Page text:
For example, it was long thought that section 51(xxxi) had no application to acquisitions of property in the Northern Territory. This flowed from the High Court s interpretation of section 122 ( the territories power ) in Teori Tau, a unanimous 1969 decision which was upheld in a number of subsequent cases well into the 1990s. [43] However, in the Newcrest decision in 1997, a majority of four to three held that the constitutional requirement of just terms could apply in the Northern Territory. Three judges over-ruled Teori Tau, while Toohey J refused to do so but substantially narrowed its application. [44] The upshot is that the application of section 51(xxxi) in the Northern Territory is not a foregone conclusion, but that present authority leans heavily towards its application to acquisitions under Commonwealth law where they are referable to a legislative power other than the territories power in section 122.

This issue was recently discussed in Bennett v Commonwealth (2007) 234 ALR 204 at paragraph 194 of the decision showing that the area is still open for debate.

Teori Tau v The Commonwealth was considered in Newcrest Mining (WA) Ltd v The Commonwealth, which was concerned with mining leases over land in the Northern Territory. Commonwealth legislation purported to operate on the land contained within those leases. A majority of the Court (Toohey, Gaudron, Gummow and Kirby JJ) held that s 51(xxxi) fettered the Commonwealth s legislative power generally, while three Justices of the majority (Gaudron, Gummow and Kirby JJ) would have overruled Teori Tau v The Commonwealth and found that s 51(xxxi) fettered s 122 as well. Toohey J, however, thought it would be a serious step to overrule a decision which has stood for nearly thirty years and which reflects an approach which may have been relied on in earlier years . His Honour was therefore unwilling to overrule it. [45]

Northern Territory National Emergency Provisions

There are two provisions relating to compensation for acquisition of property in the main bill, the National Emergency Response Bill, namely clause 60 and clause 134. The latter is a provision to cover the entire Bill apart from Part 4, which deals with the acquisition of rights, titles and interests in land and Part 4 is covered by clause 60. Clause 134 is in similar terms and will not be dealt with at this stage.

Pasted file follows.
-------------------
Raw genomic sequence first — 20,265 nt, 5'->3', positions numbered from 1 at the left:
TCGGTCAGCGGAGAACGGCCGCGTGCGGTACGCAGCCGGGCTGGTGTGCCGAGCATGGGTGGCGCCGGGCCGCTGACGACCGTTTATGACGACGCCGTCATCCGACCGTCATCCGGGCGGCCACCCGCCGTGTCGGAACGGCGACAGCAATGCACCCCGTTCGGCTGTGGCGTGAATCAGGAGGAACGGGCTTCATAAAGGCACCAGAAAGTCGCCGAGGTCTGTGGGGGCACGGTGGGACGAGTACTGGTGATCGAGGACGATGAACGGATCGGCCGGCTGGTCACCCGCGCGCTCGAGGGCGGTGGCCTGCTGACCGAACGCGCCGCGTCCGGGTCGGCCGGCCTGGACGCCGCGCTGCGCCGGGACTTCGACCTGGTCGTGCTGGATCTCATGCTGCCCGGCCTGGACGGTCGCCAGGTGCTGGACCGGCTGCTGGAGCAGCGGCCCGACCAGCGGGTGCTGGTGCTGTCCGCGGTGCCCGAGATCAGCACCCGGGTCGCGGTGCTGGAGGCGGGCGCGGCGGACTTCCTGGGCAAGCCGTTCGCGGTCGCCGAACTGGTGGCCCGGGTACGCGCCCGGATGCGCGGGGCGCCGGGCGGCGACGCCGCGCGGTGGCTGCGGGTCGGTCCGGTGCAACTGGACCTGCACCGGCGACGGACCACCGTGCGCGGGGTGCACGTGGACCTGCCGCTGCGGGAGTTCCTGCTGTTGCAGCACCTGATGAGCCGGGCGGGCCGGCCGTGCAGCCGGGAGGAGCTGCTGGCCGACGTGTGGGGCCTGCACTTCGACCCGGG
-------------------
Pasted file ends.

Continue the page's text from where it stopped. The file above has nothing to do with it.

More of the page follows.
Clause 60 disapplies subsection 50(2) of the Self Government Act. This means that the in lieu of a provision that reflects the standard Constitutional position a new formula which has not been the subject of judicial scrutiny in this context is being proposed.

Subclause 60(2) states:

However, if the operation of this Part, or an act referred to in paragraph (1)(b) or (c), would result in an acquisition of property to which paragraph 51(xxxi) of the Constitution applies from a person otherwise than on just terms, the Commonwealth is liable to pay a reasonable amount of compensation to the person.

This subsection seems to have three possible distinctions:

  • It does not specifically apply paragraph 51 (xxxi) to the acquisition
  • It does not require just terms
  • If the acquisition is otherwise than on just terms, the Commonwealth is liable to pay a reasonable amount of compensation , as distinct from just terms

Subclause 60(3) provides that in the event that agreement cannot be reached on the amount of compensation, the owner of the property can commence proceedings.

Clause 61 requires the court to take into account certain things in determining what is a reasonable amount of compensation that is payable in relation to land including rent paid by the Commonwealth, amounts of compensation paid under the Special Purposes Leases Act or the Crown Lands Act and any improvements to the land funded by the Commonwealth, including improvements to buildings or infrastructure.